The prince, the pauper…
After years of being a virtual underdog in the global grain export market, Russia is now playing catch up. Its large-scale use of advanced agricultural techniques has enabled many more projects to be developed and is changing the country from being an importer to becoming a net exporter of grains.
Between the late 19th century and the WWI, followed by the Bolshevik coup in 1917, Russia was an indisputable leader in grain exports to the world’s most lucrative market of that time, Central and Western Europe.
The Yarmarka trade fair in Nizhny Novgorod was internationally known in the 1890s as a central market point for establishing European grain prices.
The revolutionary havoc of the late 1910s – early 1930s was a major disruption and Russia’s historical role of being a global grain supplier ended.
The violent de-privatization of Russian farmlands and the subsequent impoverishment of tens of thousands of peasants (of whom many had by 1917 set up what the contemporary world would call small and medium-sized agribusinesses) eventually ruined what was left of Soviet agriculture.
Newly established kolkhozes and sovkhozes (Soviet collective farms), with little or no skilled workers, found themselves with thousands of acres to plant with not enough seed, poor equipment and abysmal management.
Only in the late 1950s did the USSR re-emerged as a player in international grain (wheat) markets, driven primarily by the necessity to raise enough hard currency to modernize its industry and agriculture.
Following the demise of the Soviet regime in 1991, Russia’s agriculture defaulted again. It took another decade for the country to become an exporter.
By 2008, with the grain markets seeing record price highs, both Russian and international investors flocked into the sector. Land prices in Russia still remain far below the price in any EU country. But the global economic meltdown left investors hurrying for the exits and even highly-promising domestic players like Razguliay saw share prices fall 75%.
From 0.5% to 14% of global grain exports
Between 2000 and today Russia has gone from providing a diminutive 0.5% of global exports to a solid 14%, pushing the U.S. share down seven percentage points to 19%.
The Russian government has made agricultural exports a key priority. Last year, the RF invested more than $6bn in its agriculture. For this year, $3.5bn has been allocated, with a special focus on increased land fertility measures.
By mid-June Russia’s regions, from Northern Caucasus to Sakhalin, reported over $2.7bn already spent or about to be spent on agriculture.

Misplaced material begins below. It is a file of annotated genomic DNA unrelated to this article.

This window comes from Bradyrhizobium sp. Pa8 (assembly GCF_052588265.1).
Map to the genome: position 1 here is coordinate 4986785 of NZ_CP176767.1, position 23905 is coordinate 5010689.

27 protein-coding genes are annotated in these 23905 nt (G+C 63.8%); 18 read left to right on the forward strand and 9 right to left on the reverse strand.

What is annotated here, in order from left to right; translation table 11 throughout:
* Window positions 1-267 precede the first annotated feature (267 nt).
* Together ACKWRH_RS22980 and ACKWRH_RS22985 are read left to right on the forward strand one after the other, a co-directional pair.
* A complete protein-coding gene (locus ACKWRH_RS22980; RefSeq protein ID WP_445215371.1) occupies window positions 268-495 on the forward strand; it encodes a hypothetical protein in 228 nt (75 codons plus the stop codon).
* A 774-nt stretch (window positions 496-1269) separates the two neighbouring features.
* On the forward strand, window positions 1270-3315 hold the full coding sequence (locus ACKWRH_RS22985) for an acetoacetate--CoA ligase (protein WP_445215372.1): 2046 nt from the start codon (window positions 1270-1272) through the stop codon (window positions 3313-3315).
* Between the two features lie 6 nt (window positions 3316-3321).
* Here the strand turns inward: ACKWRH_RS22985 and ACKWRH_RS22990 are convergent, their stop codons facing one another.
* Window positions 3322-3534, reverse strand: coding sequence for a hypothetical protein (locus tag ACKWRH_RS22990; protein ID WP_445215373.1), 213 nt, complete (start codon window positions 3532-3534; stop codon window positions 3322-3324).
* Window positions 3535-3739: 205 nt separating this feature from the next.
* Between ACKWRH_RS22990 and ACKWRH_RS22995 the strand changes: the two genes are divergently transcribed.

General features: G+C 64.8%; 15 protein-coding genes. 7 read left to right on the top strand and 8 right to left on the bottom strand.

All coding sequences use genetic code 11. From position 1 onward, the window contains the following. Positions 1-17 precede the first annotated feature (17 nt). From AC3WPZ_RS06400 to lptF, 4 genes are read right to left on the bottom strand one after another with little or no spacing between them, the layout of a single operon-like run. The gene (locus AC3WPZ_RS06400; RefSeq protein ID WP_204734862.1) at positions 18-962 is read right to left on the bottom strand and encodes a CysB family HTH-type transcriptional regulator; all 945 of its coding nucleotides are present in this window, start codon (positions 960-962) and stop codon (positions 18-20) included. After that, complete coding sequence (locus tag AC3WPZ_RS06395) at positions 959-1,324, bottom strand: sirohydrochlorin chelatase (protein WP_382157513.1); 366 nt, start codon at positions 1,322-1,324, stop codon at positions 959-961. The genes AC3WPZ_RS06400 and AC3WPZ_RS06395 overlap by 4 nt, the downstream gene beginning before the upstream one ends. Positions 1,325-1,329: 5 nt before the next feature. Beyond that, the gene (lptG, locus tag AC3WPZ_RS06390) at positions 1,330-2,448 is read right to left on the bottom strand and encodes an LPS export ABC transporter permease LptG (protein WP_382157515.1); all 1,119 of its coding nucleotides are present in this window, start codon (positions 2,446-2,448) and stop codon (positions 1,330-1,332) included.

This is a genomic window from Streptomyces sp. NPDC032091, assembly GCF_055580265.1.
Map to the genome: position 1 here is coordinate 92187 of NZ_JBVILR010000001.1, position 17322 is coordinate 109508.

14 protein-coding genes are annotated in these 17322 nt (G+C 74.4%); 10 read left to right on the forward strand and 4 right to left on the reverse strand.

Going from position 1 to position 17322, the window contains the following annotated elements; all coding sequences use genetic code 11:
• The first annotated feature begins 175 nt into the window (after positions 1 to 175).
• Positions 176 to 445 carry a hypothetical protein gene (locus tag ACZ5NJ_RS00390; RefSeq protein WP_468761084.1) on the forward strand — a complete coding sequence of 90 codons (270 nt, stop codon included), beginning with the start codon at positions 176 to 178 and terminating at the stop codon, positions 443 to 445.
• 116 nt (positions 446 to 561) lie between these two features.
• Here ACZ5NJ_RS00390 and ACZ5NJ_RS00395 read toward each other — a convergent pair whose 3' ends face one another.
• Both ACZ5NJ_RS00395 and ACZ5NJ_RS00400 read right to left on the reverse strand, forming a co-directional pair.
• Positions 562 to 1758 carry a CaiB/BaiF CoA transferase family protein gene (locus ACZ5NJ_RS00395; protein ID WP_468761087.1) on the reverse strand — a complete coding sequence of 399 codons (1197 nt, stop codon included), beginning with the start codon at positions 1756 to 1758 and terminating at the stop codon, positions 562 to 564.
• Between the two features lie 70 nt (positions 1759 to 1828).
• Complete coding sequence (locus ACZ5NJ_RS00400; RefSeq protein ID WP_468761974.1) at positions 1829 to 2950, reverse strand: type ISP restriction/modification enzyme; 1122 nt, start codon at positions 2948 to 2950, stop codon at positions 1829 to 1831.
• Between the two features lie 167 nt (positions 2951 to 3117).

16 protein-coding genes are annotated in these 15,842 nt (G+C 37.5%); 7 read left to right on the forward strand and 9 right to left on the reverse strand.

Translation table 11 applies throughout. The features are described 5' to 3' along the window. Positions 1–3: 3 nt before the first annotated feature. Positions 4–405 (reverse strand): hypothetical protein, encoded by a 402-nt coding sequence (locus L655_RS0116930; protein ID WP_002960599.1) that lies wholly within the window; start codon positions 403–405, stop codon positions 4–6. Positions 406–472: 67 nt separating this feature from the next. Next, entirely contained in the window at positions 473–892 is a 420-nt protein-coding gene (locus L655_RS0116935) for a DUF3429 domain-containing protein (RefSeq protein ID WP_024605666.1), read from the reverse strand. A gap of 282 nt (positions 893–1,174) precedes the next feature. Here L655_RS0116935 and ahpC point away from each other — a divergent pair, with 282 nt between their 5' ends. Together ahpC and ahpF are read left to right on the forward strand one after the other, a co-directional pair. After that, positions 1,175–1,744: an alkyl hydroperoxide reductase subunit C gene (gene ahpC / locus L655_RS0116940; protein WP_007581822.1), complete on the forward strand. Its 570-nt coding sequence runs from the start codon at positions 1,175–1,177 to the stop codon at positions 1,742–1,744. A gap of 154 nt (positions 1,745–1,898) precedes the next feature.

Last year, Russia exported about 20 million tons of grains. The Kremlin has set a goal of boosting exports to 30 million tons within the next few years. According to a U.S. Department of Agriculture forecast, by 2019 Russia has every potential to outperform America as the world’s largest wheat exporter.
Grain dumping or smart business?
Recently the country made waves with a below-market sale of 180,000 tons of wheat to Egypt, the world’s number one wheat importer—the move that some have already called a bellwether of Russia’s ability to dump grain at will.
According to Egyptian authorities, Russia now accounts for a hefty 58% of that country’s annual purchases, leaving the U.S. with just 8%.
Too much of a good thing?
Some sector analysts are less concerned with Russia’s new export muscle and more worried about a possible market glut.
This year looks like the second yearly bumper-crop in a row which caused a plunge in prices in the aftermath of the financial crisis. These analysts think that any glut will depress Russia’s domestic grain market and stifle investment—inventories are already on the rise, they say.
Russia’s Grain Union, a lobby association in the sector, is bullish.
It has reportedly solicited as much as $320m in federal subsidies to support grain exports should there be difficulty in finding willing domestic buyers.
With the raft of new logistic projects, including UGC/Basic Element’s Vanino, everything seems to be falling in place to enable exporters to once again become a dominant player in the world’s export grain sector.
Pensioner: "Russian annually imports $29-$32bn worth of groceries. Grain should not be exported, but rather used to make meat, milk and eggs."